Known-self may have worked for years. We’re comfortable with all the rules in known-self — and we can anticipate with confidence how we and others will act. Even if we know we’re unhappy in our known-self, at least we know what to expect! Who wants to upset the apple cart? But when clinging to known-self feels like pain, you will change it. Sometimes it seems it takes a crisis to show us just how ill-fitting known-self has become.

The prospect of unknown-self is murky, and for those with control issues, it’s precisely the unknowing that’s so hard. Parting with a definition that really doesn’t work should be, on its face, easy to do. However, parting with the known in favor of the unknown — that seems scary. It’s like emerging from the cocoon we’ve constructed as a worm and learning to live as a butterfly. None of the old rules seem to apply.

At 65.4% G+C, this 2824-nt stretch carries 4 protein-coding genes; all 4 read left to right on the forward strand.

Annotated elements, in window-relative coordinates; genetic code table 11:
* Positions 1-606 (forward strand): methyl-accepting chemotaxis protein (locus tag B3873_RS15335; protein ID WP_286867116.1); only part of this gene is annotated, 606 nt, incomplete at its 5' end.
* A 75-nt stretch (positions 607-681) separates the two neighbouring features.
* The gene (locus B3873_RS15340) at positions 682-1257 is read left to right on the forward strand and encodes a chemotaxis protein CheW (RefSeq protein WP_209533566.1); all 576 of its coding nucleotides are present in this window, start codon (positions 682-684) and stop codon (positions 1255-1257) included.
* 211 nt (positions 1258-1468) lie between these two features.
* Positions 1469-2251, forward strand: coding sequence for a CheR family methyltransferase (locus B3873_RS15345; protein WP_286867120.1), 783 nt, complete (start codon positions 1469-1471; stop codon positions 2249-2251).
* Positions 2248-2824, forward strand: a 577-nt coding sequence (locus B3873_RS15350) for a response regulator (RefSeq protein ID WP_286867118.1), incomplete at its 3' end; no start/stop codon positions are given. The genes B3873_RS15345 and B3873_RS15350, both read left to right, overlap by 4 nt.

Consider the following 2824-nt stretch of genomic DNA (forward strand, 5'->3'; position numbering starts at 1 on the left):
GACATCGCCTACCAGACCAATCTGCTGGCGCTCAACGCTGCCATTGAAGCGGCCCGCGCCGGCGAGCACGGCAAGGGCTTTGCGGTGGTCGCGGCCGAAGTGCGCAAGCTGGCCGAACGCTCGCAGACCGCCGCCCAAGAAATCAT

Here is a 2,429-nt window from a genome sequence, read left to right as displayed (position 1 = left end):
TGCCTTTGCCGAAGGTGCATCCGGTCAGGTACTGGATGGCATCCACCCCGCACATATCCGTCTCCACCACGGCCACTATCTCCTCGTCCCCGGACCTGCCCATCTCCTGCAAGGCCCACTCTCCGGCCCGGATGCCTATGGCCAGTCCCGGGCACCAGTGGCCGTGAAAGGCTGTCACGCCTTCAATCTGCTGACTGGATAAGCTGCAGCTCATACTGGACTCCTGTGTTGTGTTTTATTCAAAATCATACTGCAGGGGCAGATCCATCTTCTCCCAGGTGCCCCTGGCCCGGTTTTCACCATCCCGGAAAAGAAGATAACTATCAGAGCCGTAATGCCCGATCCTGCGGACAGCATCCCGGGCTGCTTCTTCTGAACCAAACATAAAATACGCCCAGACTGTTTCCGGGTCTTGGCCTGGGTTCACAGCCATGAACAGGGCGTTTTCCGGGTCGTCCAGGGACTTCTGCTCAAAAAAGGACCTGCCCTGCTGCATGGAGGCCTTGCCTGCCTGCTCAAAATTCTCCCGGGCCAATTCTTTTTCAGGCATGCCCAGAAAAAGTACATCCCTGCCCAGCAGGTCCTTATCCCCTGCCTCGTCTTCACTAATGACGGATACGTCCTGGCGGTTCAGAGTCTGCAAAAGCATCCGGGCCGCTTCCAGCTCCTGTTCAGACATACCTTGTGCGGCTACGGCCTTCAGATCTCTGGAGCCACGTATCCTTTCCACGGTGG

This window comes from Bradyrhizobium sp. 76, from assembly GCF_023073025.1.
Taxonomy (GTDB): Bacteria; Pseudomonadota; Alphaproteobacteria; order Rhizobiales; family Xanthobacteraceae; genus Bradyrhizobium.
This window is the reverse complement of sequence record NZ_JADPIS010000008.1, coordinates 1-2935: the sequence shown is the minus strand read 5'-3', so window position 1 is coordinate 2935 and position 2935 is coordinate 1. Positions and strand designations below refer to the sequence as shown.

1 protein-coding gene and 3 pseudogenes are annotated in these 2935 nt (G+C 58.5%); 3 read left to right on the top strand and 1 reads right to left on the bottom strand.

So, in those moments, remember: “parting is such sweet sorrow.”

When you say goodbye to something old that no longer fits, you open space for something new. It’s the opportunity for “new-self”. Which could be something nicer, better, happier. Could be something that helps you live more fully. Could be something sweet.

Be open to the opportunity for change that life brings. Welcome it. Because it’s your chance to flap your butterfly wings… and fly.

When To Quit

Every once in a while I have one of those weeks where it seems that every client is talking about the same thing. When that happens, I figure I’m getting some big old honking message.